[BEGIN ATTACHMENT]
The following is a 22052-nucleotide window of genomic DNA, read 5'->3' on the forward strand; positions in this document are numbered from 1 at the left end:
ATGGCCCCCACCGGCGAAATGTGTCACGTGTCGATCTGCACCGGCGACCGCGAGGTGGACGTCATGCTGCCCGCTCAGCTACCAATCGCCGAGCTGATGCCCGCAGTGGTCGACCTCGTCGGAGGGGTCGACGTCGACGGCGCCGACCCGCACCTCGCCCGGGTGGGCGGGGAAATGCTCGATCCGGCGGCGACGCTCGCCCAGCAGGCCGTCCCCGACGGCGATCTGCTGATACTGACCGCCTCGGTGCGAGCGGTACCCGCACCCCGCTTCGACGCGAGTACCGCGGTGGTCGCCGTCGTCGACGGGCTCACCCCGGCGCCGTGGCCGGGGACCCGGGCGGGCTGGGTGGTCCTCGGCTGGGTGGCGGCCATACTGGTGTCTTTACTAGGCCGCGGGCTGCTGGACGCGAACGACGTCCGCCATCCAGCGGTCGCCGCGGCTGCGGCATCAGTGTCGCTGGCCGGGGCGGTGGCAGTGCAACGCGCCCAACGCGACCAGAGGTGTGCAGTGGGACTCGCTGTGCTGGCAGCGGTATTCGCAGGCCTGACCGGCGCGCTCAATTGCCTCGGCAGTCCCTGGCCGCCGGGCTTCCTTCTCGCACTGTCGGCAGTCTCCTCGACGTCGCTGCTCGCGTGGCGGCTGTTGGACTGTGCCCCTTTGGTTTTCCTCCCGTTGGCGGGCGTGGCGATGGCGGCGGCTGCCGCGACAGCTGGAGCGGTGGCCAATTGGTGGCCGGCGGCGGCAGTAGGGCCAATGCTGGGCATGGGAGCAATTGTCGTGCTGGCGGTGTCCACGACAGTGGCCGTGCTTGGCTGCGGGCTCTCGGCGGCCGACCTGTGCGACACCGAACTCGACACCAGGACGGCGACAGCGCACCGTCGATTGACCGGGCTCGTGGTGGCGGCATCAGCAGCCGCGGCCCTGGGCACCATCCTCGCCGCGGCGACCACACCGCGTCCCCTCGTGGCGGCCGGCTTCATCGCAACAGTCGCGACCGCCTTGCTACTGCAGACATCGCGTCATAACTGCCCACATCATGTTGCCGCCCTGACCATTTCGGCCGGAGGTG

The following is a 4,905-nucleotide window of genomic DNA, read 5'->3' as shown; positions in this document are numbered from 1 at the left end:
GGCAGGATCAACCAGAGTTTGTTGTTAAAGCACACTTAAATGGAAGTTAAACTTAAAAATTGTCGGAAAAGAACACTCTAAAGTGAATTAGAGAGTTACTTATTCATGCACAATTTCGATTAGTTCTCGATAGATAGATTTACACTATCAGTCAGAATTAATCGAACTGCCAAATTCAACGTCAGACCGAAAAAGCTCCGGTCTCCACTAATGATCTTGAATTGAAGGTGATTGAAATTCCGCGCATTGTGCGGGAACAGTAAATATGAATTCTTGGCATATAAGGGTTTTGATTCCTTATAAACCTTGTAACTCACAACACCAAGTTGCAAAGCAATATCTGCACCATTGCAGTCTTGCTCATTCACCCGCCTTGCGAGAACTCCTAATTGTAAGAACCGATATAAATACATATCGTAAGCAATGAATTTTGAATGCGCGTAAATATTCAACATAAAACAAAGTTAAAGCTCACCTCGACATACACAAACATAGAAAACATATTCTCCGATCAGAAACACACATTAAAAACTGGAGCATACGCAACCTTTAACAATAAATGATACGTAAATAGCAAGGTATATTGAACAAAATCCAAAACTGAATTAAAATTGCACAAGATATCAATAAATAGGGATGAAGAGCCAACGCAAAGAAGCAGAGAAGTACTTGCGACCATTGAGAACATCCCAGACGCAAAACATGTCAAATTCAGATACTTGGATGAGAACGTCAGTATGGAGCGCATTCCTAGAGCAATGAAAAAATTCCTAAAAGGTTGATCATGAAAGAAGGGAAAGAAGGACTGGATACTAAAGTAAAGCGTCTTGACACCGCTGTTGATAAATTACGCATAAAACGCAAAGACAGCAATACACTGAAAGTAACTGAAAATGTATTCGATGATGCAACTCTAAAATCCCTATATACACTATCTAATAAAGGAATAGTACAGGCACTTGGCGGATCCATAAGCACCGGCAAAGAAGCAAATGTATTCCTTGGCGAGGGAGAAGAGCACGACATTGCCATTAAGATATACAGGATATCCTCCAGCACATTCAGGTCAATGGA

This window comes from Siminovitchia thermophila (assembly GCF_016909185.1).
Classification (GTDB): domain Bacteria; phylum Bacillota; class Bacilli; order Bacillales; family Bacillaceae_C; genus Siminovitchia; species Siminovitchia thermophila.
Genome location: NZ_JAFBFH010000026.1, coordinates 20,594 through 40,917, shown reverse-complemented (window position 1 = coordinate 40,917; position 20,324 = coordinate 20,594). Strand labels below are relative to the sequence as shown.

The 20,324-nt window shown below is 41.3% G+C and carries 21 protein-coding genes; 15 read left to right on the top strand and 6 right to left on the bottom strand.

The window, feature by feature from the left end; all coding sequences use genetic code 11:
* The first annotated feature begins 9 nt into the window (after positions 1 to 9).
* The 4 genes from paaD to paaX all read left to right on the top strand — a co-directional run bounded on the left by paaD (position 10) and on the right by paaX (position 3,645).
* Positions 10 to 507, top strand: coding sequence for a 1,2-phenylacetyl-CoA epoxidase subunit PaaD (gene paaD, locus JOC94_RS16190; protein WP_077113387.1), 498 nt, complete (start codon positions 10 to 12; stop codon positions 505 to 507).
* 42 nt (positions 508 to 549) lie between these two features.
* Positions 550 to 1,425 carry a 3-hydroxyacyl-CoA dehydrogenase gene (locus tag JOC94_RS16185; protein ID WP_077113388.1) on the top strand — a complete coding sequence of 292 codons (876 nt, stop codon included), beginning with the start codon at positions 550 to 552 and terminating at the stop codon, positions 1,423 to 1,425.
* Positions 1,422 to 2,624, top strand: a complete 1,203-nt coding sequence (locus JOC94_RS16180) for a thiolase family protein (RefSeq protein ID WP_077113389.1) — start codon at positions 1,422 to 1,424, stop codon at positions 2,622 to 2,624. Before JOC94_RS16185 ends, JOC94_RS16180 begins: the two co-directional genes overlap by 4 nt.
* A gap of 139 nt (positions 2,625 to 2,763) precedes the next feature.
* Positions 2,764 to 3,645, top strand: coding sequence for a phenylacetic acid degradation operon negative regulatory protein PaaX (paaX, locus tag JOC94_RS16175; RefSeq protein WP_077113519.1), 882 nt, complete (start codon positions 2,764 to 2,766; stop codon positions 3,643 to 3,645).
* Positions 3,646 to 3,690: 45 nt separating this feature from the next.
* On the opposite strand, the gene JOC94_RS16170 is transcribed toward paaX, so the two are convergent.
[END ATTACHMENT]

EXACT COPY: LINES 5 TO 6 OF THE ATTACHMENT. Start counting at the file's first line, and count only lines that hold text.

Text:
This window comes from Siminovitchia thermophila (assembly GCF_016909185.1).
Classification (GTDB): domain Bacteria; phylum Bacillota; class Bacilli; order Bacillales; family Bacillaceae_C; genus Siminovitchia; species Siminovitchia thermophila.